Using satellite data from the European Space Agency, researchers estimate that over 20% of juvenile Atlantic bluefin tuna in the Gulf of Mexico were killed by the BP oil spill. Although that percentage may not seem catastrophic, the losses are on top of an 82% decline in the overall population over the past three decades due to overfishing. The population plunge has pushed the International Union for the Conservation of Nature (IUCN) to categorize the fish as Critically Endangered, its highest rating before extinction.
Given the perilous state of bluefin tuna worldwide, the US National Marine Fisheries Service announced in September, following the BP oil spill, that it would consider listing the species under the Endangered Species Act.
“This study confirms our worst fears about the oil spill’s impacts on bluefin tuna and provides more evidence that this species needs the Endangered Species Act to survive,” said Catherine Kilduff, an oceans program attorney with the Center for Biological Diversity. “The federal government could have predicted the effects of the spill during spawning season prior to the disaster; listing Atlantic bluefin tuna as endangered will prevent such an oversight from ever occurring again.”
Conservation groups and marine biologists have been pushing for a ban on bluefin tuna fishing for years, but to date the bluefin tuna regulating body—the International Commission for the Conservation of Atlantic Tunas (ICCAT), has placed short-term industry demands over long-term population concerns, consistently overriding its own scientists’ recommendations on quotas.
Bluefin tuna hit another setback earlier in the year when a proposed trade ban failed the at the Convention on International Trade in Endangered Species (CITES) after heavy lobbying from the Japanese. Japan is currently hosting the Convention on Biological Diversity (CBD), an international event meant to develop plans to stem the loss of biodiversity worldwide.
A report by WWF has warned that if fishing continues the bluefin tuna will likely be functionally extinct by 2012.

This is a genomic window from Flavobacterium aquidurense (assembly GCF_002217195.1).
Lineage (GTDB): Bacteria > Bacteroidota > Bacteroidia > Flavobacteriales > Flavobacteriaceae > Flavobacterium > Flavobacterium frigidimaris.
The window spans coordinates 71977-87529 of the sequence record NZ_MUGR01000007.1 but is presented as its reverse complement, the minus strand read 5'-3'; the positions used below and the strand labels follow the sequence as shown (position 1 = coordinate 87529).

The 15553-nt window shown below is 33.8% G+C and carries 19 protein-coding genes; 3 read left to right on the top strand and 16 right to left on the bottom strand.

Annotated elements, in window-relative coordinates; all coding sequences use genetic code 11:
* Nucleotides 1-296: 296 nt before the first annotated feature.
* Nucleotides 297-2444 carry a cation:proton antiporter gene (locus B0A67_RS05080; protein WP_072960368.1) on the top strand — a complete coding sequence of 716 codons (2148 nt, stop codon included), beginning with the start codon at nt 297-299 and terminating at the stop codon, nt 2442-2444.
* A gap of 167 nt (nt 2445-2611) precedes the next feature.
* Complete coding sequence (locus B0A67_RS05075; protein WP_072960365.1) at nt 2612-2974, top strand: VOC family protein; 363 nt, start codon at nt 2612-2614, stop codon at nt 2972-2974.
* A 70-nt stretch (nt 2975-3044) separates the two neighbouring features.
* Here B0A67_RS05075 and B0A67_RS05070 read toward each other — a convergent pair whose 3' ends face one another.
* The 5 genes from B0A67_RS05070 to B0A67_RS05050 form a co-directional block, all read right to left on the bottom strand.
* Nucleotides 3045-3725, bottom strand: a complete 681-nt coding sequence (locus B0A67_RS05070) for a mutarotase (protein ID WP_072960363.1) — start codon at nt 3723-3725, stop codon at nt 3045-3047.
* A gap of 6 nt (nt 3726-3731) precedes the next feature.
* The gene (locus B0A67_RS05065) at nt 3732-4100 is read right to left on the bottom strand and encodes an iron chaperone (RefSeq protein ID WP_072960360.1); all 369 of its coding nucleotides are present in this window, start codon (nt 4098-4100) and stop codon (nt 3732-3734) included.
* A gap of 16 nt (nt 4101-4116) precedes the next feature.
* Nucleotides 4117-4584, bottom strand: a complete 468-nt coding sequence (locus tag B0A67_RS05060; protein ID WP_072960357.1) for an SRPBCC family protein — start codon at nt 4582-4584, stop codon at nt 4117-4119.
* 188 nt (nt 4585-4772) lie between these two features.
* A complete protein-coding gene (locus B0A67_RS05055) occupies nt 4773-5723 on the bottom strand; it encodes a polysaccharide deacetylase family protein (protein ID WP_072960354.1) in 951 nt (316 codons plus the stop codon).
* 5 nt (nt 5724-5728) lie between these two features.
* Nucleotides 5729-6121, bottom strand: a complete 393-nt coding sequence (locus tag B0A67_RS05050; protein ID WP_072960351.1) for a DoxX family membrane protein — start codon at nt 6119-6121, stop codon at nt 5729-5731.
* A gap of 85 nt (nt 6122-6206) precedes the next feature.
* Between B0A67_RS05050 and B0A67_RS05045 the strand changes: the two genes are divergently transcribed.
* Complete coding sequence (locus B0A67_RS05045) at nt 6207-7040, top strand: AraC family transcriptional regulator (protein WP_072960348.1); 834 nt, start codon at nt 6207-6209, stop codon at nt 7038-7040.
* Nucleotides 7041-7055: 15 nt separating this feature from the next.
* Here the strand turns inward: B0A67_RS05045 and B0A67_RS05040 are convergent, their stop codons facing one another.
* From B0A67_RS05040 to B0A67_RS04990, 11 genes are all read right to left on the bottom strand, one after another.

(07/29/2010) “President Obama called it ‘the worst environmental disaster America has ever faced.’ So I thought I should face it and head to the Gulf”—these are the opening words on the popular blog Guilty Planet as the author, marine biologist Jennifer Jacquet, embarked on a ten day trip to Louisiana. As a scientist, Jacquet was, of course, interested in the impact of the some four million barrels of oil on the Gulf’s already depleted ecosystem, however she was as equally keen to see how Louisianans were coping with the fossil fuel-disaster that devastated their most vital natural resource just four years after Hurricane Katrina.
(04/05/2010) As a child I read about the near-extinction of the American bison. Once the dominant species on America’s Great Plains, I remember books illustrating how train-travelers would set their guns on open windows and shoot down bison by the hundreds as the locomotive sped through what was left of the wild west. The American bison plunged from an estimated 30 million to a few hundred at the opening of the 20th century. When I read about the bison’s demise I remember thinking, with the characteristic superiority of a child, how such a thing could never happen today, that society has, in a word, ‘progressed’. Grown-up now, the world has made me wiser: last month the international organization CITES (Convention on International Trade in Endangered Species) struck down a ban on the Critically Endangered Atlantic bluefin tuna. The story of the Atlantic bluefin tuna is a long and mostly irrational one—that is if one looks at the Atlantic bluefin from a scientific, ecologic, moral, or common-sense perspective.
(03/18/2010) A proposal to totally ban the trade in the Critically Endangered Atlantic bluefin tuna failed at the Convention on International Trade in Endangered Species (CITES), surprising many who saw positive signs leading up to the meeting of a successful ban.